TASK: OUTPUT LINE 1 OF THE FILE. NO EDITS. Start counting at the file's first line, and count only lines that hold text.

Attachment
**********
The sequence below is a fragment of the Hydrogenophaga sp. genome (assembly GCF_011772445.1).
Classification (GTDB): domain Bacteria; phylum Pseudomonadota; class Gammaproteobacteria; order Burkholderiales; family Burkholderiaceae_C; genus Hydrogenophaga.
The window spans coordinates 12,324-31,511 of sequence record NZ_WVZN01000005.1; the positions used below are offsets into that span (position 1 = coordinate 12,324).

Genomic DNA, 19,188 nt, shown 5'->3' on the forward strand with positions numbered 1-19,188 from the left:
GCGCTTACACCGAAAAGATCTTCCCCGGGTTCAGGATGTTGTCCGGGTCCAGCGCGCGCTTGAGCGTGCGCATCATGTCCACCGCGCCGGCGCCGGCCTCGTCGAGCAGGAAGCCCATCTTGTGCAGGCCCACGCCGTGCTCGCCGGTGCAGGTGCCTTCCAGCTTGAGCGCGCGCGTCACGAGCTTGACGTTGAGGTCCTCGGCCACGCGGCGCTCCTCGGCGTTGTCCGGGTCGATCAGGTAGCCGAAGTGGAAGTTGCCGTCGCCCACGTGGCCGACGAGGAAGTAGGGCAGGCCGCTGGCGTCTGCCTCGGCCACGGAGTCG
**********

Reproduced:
The sequence below is a fragment of the Hydrogenophaga sp. genome (assembly GCF_011772445.1).